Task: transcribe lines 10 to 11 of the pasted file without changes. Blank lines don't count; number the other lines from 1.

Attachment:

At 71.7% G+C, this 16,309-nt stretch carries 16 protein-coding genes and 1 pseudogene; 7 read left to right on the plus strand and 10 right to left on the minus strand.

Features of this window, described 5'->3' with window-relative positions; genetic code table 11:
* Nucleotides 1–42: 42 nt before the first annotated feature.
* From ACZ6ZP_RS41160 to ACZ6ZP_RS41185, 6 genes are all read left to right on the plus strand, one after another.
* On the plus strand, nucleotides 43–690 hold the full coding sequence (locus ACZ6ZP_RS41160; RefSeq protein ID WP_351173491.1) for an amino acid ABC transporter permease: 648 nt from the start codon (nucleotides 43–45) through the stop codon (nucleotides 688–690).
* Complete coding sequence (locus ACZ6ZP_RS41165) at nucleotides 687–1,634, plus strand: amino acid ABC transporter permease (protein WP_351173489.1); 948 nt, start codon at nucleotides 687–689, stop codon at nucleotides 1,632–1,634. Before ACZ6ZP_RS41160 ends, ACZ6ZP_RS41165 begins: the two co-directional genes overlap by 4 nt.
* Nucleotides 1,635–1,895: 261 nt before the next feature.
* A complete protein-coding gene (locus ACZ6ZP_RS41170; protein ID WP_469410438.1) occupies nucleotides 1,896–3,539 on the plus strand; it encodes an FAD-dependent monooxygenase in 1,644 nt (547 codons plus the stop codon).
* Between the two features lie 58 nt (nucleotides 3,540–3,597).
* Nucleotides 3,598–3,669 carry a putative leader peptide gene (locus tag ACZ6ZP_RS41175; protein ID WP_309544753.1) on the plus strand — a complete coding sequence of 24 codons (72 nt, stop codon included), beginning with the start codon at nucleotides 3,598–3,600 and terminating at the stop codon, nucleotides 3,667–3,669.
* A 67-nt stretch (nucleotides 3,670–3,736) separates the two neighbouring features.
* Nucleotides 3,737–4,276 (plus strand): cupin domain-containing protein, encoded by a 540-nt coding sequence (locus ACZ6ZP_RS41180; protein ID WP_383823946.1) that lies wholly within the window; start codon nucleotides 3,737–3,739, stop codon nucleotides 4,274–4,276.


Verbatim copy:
* Nucleotides 3,598–3,669 carry a putative leader peptide gene (locus tag ACZ6ZP_RS41175; protein ID WP_309544753.1) on the plus strand — a complete coding sequence of 24 codons (72 nt, stop codon included), beginning with the start codon at nucleotides 3,598–3,600 and terminating at the stop codon, nucleotides 3,667–3,669.
* A 67-nt stretch (nucleotides 3,670–3,736) separates the two neighbouring features.